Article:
Journal Article

A Fatal Case of Acute Hydrogen Sulfide Poisoning Caused by Hydrogen Sulfide: Hydroxocobalamin Therapy for Acute Hydrogen Sulfide Poisoning

Yuji Fujita, Yasuhisa Fujino, Makoto Onodera, Satoshi Kikuchi, Tomohiro Kikkawa, Yoshihiro Inoue, Hisae Niitsu, Katsuo Takahashi and Shigeatsu Endo

in Journal of Analytical Toxicology

Volume 35, issue 2, pages 119-123
Published in print March 2011 | ISSN: 0146-4760
Published online March 2011 | e-ISSN: 1945-2403 | DOI: http://dx.doi.org/10.1093/anatox/35.2.119
A Fatal Case of Acute Hydrogen Sulfide Poisoning Caused by Hydrogen Sulfide: Hydroxocobalamin Therapy for Acute Hydrogen Sulfide Poisoning

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A patient committed suicide with hydrogen sulfide (H2S) by combining two commercial products. The patient was given hydroxocobalamin as an antidote in addition to treatment with cardiopulmonary resuscitation, but died approximately 42 min after his arrival at the hospital. The patient's cause of death was attributed to acute hydrogen sulfide poisoning. Serum concentrations of sulfide before and after administration of hydroxocobalamin were 0.22 and 0.11 µg/mL, respectively; serum concentrations of thiosulfate before and after hydroxocobalamin administration were 0.34 and 0.04 µmol/mL, respectively. Hydroxocobalamin is believed to form a complex with H2S in detoxification pathways of H2S. Although H2S is rapidly metabolized and excreted, the decreased sulfide concentration may be also associated with this complex formation. The decreased sulfide concentration suggests that hydroxocobalamin therapy may be effective for acute H2S poisoning. The decreased thiosulfate concentration seems to be associated with formation of a thiosulfate/hydroxocobalamin complex, because hydroxocobalamin can form a complex with thiosulfate. The thiosulfate concentration decreased to a greater extent than did sulfide, suggesting that hydroxocobalamin has a higher affinity for thiosulfate than for H2S. Therefore, prompt administration of hydroxocobalamin after H2S exposure may be effective for H2S poisoning.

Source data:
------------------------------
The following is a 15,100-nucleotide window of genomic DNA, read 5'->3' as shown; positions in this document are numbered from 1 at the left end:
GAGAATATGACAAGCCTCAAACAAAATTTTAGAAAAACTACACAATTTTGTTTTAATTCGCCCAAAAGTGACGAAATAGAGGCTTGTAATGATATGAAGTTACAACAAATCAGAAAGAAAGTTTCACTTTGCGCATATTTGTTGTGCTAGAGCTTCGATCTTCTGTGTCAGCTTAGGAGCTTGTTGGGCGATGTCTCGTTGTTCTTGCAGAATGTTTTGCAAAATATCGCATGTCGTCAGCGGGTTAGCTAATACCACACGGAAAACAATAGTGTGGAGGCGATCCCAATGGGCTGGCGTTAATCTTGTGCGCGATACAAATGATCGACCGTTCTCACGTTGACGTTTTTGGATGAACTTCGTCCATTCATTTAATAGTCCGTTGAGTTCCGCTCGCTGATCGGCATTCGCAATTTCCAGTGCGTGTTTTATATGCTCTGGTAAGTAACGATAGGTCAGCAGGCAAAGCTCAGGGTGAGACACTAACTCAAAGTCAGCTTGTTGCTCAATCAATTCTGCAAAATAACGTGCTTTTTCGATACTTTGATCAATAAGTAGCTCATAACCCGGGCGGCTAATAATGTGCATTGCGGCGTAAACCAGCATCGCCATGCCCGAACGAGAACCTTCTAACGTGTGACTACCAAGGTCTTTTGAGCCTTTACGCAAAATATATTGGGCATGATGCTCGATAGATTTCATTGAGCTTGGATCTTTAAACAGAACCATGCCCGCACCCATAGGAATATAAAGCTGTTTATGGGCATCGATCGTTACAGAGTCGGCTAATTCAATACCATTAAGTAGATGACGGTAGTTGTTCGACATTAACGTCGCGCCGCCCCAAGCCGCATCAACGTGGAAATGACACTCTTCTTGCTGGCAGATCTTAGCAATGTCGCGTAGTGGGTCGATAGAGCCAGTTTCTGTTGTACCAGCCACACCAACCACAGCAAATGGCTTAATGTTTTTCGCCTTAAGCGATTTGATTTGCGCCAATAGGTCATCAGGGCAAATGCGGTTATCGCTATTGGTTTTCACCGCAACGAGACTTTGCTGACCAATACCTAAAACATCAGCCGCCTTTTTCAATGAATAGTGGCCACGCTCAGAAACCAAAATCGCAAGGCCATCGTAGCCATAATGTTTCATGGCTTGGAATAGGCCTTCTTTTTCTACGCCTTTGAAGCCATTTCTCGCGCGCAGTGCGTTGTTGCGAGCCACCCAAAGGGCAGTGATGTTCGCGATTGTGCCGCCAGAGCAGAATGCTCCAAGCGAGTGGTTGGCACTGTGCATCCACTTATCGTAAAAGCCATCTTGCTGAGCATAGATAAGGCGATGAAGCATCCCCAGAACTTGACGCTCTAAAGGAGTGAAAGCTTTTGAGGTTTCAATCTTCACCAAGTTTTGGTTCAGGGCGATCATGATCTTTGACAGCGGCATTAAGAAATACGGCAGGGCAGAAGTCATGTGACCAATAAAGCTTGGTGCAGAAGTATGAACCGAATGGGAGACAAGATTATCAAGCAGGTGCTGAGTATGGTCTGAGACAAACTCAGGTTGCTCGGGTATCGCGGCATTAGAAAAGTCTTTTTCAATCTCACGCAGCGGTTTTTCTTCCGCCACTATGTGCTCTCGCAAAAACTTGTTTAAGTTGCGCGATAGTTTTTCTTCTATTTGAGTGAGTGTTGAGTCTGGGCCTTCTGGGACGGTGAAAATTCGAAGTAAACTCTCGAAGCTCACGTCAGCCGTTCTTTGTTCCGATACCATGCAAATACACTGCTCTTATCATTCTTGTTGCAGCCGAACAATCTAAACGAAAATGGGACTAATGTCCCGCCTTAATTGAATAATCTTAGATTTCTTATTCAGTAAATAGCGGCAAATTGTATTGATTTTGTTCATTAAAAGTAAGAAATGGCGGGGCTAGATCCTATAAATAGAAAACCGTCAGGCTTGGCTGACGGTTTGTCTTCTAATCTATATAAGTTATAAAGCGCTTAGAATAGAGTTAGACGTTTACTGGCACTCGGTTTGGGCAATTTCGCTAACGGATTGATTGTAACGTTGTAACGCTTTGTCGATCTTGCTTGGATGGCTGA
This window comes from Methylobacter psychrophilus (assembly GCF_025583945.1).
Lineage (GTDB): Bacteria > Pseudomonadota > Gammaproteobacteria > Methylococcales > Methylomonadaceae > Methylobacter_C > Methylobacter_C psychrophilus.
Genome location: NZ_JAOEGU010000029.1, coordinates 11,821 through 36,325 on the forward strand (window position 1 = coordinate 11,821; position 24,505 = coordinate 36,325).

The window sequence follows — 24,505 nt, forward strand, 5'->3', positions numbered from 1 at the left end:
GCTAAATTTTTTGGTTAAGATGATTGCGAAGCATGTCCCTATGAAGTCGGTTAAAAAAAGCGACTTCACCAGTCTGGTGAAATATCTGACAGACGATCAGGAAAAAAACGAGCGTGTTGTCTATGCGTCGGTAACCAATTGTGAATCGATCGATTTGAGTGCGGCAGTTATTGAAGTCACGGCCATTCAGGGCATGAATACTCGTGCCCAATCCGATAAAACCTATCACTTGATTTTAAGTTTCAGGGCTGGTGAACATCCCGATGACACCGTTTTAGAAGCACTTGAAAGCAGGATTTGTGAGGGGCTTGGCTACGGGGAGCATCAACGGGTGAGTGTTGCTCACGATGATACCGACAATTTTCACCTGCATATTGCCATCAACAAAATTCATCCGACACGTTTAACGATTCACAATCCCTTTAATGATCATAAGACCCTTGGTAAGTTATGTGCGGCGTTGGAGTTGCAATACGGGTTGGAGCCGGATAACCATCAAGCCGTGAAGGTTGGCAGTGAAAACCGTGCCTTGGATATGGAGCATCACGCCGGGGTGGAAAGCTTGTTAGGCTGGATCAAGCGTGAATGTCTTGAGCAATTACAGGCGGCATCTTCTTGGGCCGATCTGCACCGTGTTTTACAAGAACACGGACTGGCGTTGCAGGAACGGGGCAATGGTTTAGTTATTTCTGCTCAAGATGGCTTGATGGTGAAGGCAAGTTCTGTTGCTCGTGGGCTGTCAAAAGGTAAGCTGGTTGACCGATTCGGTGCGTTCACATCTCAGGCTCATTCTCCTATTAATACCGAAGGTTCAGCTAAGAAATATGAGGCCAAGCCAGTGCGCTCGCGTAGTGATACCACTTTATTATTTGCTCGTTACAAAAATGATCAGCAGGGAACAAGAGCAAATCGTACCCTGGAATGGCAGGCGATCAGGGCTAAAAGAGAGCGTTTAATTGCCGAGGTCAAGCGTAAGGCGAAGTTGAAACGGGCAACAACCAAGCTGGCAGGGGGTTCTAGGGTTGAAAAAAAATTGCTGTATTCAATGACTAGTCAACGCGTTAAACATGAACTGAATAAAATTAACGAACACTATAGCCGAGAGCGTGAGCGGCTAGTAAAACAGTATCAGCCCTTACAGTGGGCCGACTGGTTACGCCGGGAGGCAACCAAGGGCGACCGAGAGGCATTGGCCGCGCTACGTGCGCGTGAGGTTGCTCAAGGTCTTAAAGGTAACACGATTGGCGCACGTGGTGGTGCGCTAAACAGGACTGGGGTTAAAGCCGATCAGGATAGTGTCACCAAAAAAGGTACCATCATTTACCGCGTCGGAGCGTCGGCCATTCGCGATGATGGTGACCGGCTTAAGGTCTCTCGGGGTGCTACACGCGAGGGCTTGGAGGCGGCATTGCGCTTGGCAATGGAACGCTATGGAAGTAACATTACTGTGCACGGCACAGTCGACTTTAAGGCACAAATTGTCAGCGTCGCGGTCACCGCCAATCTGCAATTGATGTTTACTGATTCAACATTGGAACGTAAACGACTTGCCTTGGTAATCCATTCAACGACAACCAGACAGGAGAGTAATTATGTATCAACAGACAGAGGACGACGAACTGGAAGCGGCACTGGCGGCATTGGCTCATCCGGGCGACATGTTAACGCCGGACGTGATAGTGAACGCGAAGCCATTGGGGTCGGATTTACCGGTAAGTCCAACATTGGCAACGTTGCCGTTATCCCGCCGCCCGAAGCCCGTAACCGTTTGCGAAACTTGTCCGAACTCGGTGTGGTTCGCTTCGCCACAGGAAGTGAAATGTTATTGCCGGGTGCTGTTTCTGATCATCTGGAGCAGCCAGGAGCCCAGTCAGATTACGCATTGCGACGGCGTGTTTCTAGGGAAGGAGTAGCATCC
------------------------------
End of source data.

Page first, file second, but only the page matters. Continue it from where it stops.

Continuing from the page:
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Subjects: Medical Toxicology ; Toxicology (Non-medical)

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